FREETOWN – Sierra Leone’s Directorate for Science, Technology, and Innovation (DSTI) has unveiled a national vision to digitize the way the government manages its resources and how citizens receive services.
President Julius Maada Bio officially launched the National Digital and Innovation Strategy (NIDS) in Freetown on Friday, 1 November. He hopes it will boost and quicken Sierra Leone’s human capital development.
DSTI, which celebrated its first anniversary this week, is the agency that provided the technical know-how for Sierra Leone’s plan to go from analog to digital over the next 3 to 10 years. The foundation for digitization under NIDS comes after eight months of consultation with government and civil society leaders, donors, international actors, and citizens. A delegation from Sierra Leone also took a learning tour to Estonia-recognized global leaders for state-led digitization and e-governance.
“What I have learned in engagement with innovators, and technologists from MIT, TED and here within Directorate of Science, Technology, and Innovation is that if we are open to exploring new ideas, and innovatively doing things, we not only gain a better understanding of our development challenges but we also solve the problems affecting our people,” said President Bio.
Sierra Leone has a population of 7 million, with 57% living in poverty. Out of 188 countries, it is ranked 184 on the United Nations 2018 Human Development Index. Other countries with the same GDP per capita rank better on the HCD Index. The country’s medium-term development plan notes that public service delivery does not meet the population’s basic needs for developing human capital.
Over 55% of households in Sierra Leone own a mobile phone, and it is this fact that makes digitization plausible. Citizens can already access a DSTI Integrated Geographical Information System (iGIS) to retrieve information about public service infrastructure. With the iGIS Portal, citizens can use Unstructured Supplementary Service Data (USSD) to send an SMS to the shortcode *468# to locate government services-‘find my nearest school,’ ‘hospital,’ or ‘local court,’ saving time and in cases of emergency facilitating life-saving interventions.
Sierra Leone is embracing digitization so that no citizen gets left behind. It hopes to have every national own a digital ID. All government employees, ministries, departments and agencies, and national assets will also be digitized. Banking and financial services will also be digitized-the latter already underway as of August when Sierra Leone became the first country to deploy blockchain digital ID platform to make financial services accessible to the unbanked.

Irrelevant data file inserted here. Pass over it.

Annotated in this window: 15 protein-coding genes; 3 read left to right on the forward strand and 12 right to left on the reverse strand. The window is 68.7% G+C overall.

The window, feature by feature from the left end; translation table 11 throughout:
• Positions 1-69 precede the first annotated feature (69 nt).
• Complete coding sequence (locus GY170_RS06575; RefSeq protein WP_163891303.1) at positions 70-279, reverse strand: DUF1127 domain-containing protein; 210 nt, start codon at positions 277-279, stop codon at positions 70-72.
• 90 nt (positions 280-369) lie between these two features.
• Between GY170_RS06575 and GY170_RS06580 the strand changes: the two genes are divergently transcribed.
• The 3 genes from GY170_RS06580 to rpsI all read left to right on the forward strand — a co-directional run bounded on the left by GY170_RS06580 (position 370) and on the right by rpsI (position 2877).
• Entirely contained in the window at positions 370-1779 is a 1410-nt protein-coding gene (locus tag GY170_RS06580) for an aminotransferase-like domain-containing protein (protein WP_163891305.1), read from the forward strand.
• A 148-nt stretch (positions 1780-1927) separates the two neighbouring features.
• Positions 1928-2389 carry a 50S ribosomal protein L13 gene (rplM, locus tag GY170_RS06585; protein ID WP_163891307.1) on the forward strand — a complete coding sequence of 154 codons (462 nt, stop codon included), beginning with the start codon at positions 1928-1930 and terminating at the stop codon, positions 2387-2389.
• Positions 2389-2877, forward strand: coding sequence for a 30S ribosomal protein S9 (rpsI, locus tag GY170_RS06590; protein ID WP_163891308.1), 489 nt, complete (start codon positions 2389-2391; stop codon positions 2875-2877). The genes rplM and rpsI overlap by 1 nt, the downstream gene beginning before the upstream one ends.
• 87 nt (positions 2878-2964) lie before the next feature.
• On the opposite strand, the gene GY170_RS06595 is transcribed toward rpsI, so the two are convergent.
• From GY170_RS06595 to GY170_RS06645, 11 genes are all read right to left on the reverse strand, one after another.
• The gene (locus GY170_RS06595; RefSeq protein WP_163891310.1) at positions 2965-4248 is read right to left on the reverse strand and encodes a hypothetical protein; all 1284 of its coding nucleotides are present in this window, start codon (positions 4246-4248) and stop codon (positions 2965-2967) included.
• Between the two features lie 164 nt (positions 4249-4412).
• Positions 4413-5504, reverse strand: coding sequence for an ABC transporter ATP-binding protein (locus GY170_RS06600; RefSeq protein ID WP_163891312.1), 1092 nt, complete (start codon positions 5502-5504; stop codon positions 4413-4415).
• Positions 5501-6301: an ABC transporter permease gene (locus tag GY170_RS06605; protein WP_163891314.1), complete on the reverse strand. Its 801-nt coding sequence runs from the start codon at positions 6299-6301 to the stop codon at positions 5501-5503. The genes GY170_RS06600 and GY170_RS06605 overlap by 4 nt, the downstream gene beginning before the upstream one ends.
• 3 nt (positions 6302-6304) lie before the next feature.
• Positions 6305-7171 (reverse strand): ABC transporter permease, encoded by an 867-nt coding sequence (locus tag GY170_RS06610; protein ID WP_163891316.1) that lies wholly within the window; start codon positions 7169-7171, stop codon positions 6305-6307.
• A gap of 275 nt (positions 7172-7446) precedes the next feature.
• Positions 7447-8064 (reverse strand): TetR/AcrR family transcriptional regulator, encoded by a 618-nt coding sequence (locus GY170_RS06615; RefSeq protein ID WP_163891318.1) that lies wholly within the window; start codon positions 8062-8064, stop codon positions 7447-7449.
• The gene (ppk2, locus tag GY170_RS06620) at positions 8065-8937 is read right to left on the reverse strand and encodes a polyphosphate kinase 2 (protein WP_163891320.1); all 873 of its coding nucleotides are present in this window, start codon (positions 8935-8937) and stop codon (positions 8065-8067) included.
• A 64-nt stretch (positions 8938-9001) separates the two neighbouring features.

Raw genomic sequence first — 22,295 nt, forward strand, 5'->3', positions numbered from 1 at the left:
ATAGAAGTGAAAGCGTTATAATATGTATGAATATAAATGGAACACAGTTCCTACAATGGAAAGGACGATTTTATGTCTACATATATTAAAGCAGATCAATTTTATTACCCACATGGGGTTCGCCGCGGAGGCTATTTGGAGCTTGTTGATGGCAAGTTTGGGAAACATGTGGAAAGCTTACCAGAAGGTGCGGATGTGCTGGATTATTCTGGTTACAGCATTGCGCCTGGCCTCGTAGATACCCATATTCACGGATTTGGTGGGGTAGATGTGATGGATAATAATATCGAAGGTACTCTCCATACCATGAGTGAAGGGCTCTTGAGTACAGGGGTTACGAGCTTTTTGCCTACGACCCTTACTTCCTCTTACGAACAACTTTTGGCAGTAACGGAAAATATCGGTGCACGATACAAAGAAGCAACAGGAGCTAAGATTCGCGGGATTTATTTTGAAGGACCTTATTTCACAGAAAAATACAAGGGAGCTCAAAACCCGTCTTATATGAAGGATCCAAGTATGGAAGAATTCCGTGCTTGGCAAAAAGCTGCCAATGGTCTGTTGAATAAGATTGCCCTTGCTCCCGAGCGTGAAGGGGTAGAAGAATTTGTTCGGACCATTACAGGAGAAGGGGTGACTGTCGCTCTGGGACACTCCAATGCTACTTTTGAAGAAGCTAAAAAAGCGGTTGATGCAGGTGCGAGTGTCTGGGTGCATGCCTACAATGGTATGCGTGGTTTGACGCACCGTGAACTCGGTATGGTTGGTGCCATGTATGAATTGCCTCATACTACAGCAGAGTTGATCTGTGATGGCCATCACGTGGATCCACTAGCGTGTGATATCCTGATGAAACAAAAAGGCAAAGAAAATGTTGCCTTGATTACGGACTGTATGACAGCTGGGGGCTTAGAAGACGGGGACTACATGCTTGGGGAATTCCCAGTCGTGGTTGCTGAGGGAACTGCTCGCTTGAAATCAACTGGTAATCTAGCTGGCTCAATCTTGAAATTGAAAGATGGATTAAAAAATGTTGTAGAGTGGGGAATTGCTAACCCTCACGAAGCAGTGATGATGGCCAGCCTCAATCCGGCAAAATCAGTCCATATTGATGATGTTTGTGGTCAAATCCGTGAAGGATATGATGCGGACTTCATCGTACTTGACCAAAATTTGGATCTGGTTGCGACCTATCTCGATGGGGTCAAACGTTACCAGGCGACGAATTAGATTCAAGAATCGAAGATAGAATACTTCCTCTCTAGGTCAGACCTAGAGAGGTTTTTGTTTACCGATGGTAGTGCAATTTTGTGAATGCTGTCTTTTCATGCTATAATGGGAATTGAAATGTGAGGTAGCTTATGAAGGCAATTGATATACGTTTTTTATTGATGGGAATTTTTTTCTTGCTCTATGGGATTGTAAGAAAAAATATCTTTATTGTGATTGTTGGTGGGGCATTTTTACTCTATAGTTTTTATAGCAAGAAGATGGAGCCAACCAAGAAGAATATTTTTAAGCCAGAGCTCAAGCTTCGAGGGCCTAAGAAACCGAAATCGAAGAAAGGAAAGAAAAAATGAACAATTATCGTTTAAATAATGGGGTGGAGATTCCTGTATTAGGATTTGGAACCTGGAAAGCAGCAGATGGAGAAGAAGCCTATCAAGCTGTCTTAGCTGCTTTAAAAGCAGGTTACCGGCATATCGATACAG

With NIDS, the government will better understand when, how, and where to provide services, and more importantly, which services will deliver the most impact towards the HCD.
For the vision to become a reality, the government’s leaders must embrace the change, said the Chief Innovation Officer.
One government agency already leading the way is Statistics SL – the agency that collects, stores, and analyzes demographic data to inform decision making. NIDS enables researchers at Stats to launch a Comprehensive Health and Epidemiological Surveillance System (CHESS)-a longitudinal study that will follow participants throughout their life. CHESS relies on e-ID to link data from health facilities to community-level information.
“We struggled to create the electronic identification system in other countries like Ghana, Kenya, Uganda, Burkina Faso, India and Vietnam where we implemented CHESS for research,” said
Sierra Leone’s Statistician-General, Professor Mallam O. Sankoh, a global expert on development research and data for decision making.
Sierra Leone’s government aims to be fully underway on its digitization journey by 2023. Over five million citizens already have a digital ID that unlocks with their thumbprint. DSTI has developed a fleet management system that tracks and manages government vehicles to stop the kind of loss that occurred in 2018 when thousands of cars belonging to the state went missing.
25-year-old Jane Williams from Cole Farm, who works at a local media company, said that to her digitization matters because of accountability.
“This will also give citizens peace of mind knowing we can use digital data to monitor officials in terms of corruption,” said Williams at Bintumani Conference Centre after the launch of NIDS.
“Sierra Leone doesn’t lead in many things, but today with DSTI and the launch of NIDS, we can say we lead with technology for development.”